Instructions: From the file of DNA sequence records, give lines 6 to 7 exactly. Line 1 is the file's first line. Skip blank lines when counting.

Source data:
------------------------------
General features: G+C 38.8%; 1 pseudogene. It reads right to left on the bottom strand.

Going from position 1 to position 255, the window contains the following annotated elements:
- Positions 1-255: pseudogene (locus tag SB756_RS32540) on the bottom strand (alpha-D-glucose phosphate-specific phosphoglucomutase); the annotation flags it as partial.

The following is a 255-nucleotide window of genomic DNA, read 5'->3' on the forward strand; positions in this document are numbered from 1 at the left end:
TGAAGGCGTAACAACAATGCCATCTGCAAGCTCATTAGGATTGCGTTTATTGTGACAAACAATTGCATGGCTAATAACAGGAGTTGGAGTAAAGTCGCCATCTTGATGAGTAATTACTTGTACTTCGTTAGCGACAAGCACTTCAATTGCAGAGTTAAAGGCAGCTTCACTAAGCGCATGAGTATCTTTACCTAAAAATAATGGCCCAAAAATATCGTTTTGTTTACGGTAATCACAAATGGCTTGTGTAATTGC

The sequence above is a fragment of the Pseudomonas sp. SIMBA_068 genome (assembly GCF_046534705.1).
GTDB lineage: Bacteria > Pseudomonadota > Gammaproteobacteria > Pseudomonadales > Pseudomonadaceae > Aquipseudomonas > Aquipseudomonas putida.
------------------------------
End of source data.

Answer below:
The sequence above is a fragment of the Pseudomonas sp. SIMBA_068 genome (assembly GCF_046534705.1).
GTDB lineage: Bacteria > Pseudomonadota > Gammaproteobacteria > Pseudomonadales > Pseudomonadaceae > Aquipseudomonas > Aquipseudomonas putida.